Surely that will never catch on…
Surely that will never catch on…
From one angle, Jeff Van DerMeer’s Borne is The Road with levitating mega-bears. From another it is Akira on foot. From another, it is Repulsion if Catherine Deneuve adopted the spiky Dali horrors creeping through the cracks on the walls of her house. From yet another, it is a coming of age tale for the barrel-shaped star-headed things in the Mountains of Madness.
Now you see why it is our favourite book of the year, and why you need to read it.
Whenever we say the word ‘Akira’, a gamelan drone unfurls inside our heads, so today we’ll leave you with this one, by Eitetsu Hayashi. It’s mystical layers probably aren’t the best fit for Borne’s squishy body horror, but then we have always associated gamelan’s a-linear mandalas with the uncannily harmonious cycle of the double helix, so there’s that connection if you need one.
Penelope Trappes spent a year in a small piano studio in East London crafting the majestic collection of dystopian lullabies which is Penelope One.
But why am I telling you this? You know it already. The dark spaces in Penelope One are wormholes that cut through space and time, bringing you into the outskirts of the zone when she made it. You gaze inside like a Tarkovskian Stalker, mapping the territory, pristine pools and wild hills and strange megaliths, all haunted, all haunted. You probably have been there before, and you are definitely there now, as the silver synthetic melody around which Low is embroidered unfurls in front of your eyes, illuminating your way down a stone spiral staircase, to a place below where there be monsters, and truth.
If video game marketing departments had any taste, they would use musics like these to promote Hidetaka Miyazaki’s dark fantasies, and these videos would look like the dance of shadows in a hazy Jacques Tourneur hallucination, and we wouldn’t be here writing this, because we would be lost inside them, dancing with the cat people and powerful projection of dreams, mysteries and fears, dancing in that darkness, forever.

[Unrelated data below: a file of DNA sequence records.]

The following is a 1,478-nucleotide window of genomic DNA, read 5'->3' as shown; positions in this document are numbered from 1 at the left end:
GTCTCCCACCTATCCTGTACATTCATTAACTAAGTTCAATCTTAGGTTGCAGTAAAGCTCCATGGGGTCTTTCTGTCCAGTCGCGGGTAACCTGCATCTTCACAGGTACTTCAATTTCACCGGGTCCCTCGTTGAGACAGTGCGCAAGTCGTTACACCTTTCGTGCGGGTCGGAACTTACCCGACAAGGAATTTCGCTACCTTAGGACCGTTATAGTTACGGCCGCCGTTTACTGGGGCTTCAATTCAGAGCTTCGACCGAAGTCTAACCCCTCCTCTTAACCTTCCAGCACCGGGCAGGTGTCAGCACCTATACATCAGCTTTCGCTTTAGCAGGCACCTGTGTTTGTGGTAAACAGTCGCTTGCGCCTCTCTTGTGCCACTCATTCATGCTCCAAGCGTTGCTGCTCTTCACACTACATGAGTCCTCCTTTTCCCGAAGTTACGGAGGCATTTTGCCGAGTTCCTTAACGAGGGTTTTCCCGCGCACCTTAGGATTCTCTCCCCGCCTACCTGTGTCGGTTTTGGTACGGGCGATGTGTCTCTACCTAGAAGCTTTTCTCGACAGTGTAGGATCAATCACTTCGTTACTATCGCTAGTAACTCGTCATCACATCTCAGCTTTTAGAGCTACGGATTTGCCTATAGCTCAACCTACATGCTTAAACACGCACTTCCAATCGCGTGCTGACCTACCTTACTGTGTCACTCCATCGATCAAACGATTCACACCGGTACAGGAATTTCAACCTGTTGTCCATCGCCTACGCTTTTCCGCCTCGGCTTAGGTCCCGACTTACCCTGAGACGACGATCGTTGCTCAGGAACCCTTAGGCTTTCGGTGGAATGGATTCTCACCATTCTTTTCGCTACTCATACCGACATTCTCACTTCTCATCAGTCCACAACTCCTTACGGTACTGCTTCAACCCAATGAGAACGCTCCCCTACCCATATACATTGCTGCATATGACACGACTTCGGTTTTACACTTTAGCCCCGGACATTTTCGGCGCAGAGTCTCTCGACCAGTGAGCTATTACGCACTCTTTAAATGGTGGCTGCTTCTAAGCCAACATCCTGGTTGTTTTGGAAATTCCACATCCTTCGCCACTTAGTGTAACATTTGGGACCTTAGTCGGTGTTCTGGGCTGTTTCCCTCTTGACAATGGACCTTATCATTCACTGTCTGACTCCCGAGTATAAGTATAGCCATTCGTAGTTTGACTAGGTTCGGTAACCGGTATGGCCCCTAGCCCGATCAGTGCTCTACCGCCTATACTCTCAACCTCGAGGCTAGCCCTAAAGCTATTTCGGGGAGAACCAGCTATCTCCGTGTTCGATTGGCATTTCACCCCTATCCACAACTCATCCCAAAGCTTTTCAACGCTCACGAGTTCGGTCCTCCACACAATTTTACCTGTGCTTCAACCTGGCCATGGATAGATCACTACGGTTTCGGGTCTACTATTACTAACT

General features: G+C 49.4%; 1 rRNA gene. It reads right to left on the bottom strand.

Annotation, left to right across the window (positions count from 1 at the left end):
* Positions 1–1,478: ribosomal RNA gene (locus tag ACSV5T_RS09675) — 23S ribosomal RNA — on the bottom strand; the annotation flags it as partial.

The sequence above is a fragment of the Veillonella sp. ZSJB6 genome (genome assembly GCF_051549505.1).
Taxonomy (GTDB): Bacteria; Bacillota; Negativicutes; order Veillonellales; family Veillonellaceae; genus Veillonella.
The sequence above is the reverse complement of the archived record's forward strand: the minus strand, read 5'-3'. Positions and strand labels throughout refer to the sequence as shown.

The excellent folks at Anti-Ghost Moon Ray are releasing the Second Volume of the Annual General Meeting Record and it is a very great thing, and highly topical too. We need a soundtrack for these strange days of psy-ops carried out by undead technologies, server farms foreboding like Harkonnen cathedrals, and eerie dreams of algorithms that have no eyes, and must see. The Second Volume’s decomposing freestyle jams, poltergeists of dub dissonance and rare moments of searing beauty could well be it.
If you need proof, just check I Speak Machine’s Blood from a Stone, which sounds like Cabaret Voltaire remixing Scott Walker for a cyberpunk edition of The Drift. The personal becomes political, the technological becomes paranormal, and it comes inside you.
There’s a moment in all the best weird sci-fi of the 70s and 80s, where are hero/avatar looks out upon the world to see that ‘everything has changed’. In the best, this change is imperceptible to the eye, taking place entirely in the mind of our hero, and thus us. So given the inherent limitations of cinema when it comes to showing us the mind, the filmmakers wisely resorted to sound.
So we stand, gazing across a desert landscape, at the sinisterly modernist buildings that, we’ve just discovered, house an affront to all that we hold dear. The hero knows this. We know this. We are about to struggle for the survival of what we understand to be humanity but first, this epiphany needs to be acknowledged. The horror momentarily addressed.
Enter the synth.
What’s great about New Age music of the 70s and its symbiotic relationship with science fiction is how both co-opted the formally utopian idea of the synthesiser and placed it in unnerving contexts. New Age used it to evoke another state, to hold out the possibility that there was more, outside of organised religion and political movements. Science Fiction used it to evoke another state, to hold out the possibility that while the world was having a nervous breakdown, there might be something worse.
Which is why, when I look longingly at the artwork at the top of the page and listen to Canada Effervescent’s beautiful oscillating drones, I feel a slight sense of unease.